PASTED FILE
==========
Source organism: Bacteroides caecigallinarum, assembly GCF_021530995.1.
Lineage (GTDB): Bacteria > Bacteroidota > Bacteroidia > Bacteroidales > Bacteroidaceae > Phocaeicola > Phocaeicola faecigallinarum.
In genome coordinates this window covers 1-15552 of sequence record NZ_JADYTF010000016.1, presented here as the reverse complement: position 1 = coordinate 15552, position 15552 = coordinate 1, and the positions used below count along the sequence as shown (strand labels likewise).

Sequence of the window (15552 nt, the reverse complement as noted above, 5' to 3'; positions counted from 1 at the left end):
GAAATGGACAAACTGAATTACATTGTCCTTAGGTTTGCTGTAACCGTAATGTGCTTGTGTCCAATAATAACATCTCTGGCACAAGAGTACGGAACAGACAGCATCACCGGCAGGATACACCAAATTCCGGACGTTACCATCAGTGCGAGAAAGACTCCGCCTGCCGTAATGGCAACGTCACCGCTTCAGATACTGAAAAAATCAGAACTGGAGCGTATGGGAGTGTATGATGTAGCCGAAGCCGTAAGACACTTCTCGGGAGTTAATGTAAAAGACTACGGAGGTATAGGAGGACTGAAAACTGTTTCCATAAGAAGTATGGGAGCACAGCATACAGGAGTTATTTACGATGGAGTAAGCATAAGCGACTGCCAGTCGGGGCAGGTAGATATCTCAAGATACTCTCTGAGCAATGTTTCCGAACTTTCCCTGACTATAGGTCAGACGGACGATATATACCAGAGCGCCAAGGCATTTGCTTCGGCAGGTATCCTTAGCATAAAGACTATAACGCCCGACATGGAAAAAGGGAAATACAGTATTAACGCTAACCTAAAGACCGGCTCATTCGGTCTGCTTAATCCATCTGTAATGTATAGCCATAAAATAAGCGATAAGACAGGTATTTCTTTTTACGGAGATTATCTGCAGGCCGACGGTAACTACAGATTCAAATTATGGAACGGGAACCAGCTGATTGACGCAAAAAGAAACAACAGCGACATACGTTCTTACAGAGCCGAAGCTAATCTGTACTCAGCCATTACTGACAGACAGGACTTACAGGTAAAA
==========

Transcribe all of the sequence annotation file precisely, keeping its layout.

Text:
Source organism: Bacteroides caecigallinarum, assembly GCF_021530995.1.
Lineage (GTDB): Bacteria > Bacteroidota > Bacteroidia > Bacteroidales > Bacteroidaceae > Phocaeicola > Phocaeicola faecigallinarum.
In genome coordinates this window covers 1-15552 of sequence record NZ_JADYTF010000016.1, presented here as the reverse complement: position 1 = coordinate 15552, position 15552 = coordinate 1, and the positions used below count along the sequence as shown (strand labels likewise).

Sequence of the window (15552 nt, the reverse complement as noted above, 5' to 3'; positions counted from 1 at the left end):
GAAATGGACAAACTGAATTACATTGTCCTTAGGTTTGCTGTAACCGTAATGTGCTTGTGTCCAATAATAACATCTCTGGCACAAGAGTACGGAACAGACAGCATCACCGGCAGGATACACCAAATTCCGGACGTTACCATCAGTGCGAGAAAGACTCCGCCTGCCGTAATGGCAACGTCACCGCTTCAGATACTGAAAAAATCAGAACTGGAGCGTATGGGAGTGTATGATGTAGCCGAAGCCGTAAGACACTTCTCGGGAGTTAATGTAAAAGACTACGGAGGTATAGGAGGACTGAAAACTGTTTCCATAAGAAGTATGGGAGCACAGCATACAGGAGTTATTTACGATGGAGTAAGCATAAGCGACTGCCAGTCGGGGCAGGTAGATATCTCAAGATACTCTCTGAGCAATGTTTCCGAACTTTCCCTGACTATAGGTCAGACGGACGATATATACCAGAGCGCCAAGGCATTTGCTTCGGCAGGTATCCTTAGCATAAAGACTATAACGCCCGACATGGAAAAAGGGAAATACAGTATTAACGCTAACCTAAAGACCGGCTCATTCGGTCTGCTTAATCCATCTGTAATGTATAGCCATAAAATAAGCGATAAGACAGGTATTTCTTTTTACGGAGATTATCTGCAGGCCGACGGTAACTACAGATTCAAATTATGGAACGGGAACCAGCTGATTGACGCAAAAAGAAACAACAGCGACATACGTTCTTACAGAGCCGAAGCTAATCTGTACTCAGCCATTACTGACAGACAGGACTTACAGGTAAAA